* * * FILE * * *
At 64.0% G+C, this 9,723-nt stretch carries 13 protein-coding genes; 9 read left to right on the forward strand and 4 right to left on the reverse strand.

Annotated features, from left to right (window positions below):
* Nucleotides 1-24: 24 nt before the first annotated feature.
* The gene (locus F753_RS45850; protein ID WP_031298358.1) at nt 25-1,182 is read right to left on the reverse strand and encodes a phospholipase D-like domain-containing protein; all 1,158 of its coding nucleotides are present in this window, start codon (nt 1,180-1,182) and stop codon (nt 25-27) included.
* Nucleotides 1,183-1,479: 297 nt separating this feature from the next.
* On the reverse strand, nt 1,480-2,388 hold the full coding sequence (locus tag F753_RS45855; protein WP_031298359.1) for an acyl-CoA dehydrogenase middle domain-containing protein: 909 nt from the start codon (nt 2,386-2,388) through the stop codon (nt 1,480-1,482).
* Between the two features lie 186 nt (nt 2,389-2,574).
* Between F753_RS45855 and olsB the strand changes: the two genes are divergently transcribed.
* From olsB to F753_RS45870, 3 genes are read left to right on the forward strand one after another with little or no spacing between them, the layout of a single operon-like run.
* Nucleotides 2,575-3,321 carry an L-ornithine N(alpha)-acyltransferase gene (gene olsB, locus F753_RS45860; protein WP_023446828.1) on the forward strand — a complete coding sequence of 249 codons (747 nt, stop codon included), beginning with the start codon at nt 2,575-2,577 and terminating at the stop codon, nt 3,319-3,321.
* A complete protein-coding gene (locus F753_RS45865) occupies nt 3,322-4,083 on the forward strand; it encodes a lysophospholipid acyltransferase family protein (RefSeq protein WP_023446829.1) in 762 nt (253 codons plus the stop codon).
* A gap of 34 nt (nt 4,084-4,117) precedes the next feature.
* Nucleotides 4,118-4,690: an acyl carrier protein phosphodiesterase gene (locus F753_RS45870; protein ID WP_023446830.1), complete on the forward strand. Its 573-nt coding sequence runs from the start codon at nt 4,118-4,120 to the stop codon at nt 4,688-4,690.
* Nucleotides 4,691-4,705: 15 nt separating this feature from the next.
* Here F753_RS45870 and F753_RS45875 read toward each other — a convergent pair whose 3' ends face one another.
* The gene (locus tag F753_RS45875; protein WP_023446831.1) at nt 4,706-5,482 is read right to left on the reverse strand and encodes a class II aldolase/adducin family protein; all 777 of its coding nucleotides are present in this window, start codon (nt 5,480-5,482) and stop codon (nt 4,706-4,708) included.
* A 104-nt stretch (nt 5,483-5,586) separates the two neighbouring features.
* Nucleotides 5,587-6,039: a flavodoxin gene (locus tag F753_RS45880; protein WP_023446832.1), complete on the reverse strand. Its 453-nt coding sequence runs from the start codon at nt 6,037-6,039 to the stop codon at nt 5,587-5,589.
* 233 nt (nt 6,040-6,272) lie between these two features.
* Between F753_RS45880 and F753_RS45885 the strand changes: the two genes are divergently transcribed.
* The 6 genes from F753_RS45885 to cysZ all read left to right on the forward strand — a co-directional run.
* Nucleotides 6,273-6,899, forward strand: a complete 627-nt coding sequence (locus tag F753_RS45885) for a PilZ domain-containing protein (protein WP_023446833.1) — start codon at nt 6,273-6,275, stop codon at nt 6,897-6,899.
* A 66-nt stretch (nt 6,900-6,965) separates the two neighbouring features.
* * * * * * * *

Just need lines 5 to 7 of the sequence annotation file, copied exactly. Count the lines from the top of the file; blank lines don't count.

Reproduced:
* Nucleotides 1,183-1,479: 297 nt separating this feature from the next.
* On the reverse strand, nt 1,480-2,388 hold the full coding sequence (locus tag F753_RS45855; protein WP_031298359.1) for an acyl-CoA dehydrogenase middle domain-containing protein: 909 nt from the start codon (nt 2,386-2,388) through the stop codon (nt 1,480-1,482).
* Between the two features lie 186 nt (nt 2,389-2,574).